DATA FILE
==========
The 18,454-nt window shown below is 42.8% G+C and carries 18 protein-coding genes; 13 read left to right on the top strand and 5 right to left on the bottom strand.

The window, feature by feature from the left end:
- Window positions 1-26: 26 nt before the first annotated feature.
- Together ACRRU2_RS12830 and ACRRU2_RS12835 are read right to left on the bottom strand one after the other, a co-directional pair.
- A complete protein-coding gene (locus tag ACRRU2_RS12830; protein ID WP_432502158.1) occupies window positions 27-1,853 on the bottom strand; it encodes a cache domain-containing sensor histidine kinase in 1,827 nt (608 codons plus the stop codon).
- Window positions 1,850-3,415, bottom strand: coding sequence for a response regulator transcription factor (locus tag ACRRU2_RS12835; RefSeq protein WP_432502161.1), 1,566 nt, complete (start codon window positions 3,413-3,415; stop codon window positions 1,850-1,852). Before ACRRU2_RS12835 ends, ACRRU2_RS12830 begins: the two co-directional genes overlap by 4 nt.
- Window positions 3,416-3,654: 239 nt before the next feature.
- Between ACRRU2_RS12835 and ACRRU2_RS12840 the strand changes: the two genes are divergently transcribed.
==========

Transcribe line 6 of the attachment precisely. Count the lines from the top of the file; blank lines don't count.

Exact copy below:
- Window positions 1,850-3,415, bottom strand: coding sequence for a response regulator transcription factor (locus tag ACRRU2_RS12835; RefSeq protein WP_432502161.1), 1,566 nt, complete (start codon window positions 3,413-3,415; stop codon window positions 1,850-1,852). Before ACRRU2_RS12835 ends, ACRRU2_RS12830 begins: the two co-directional genes overlap by 4 nt.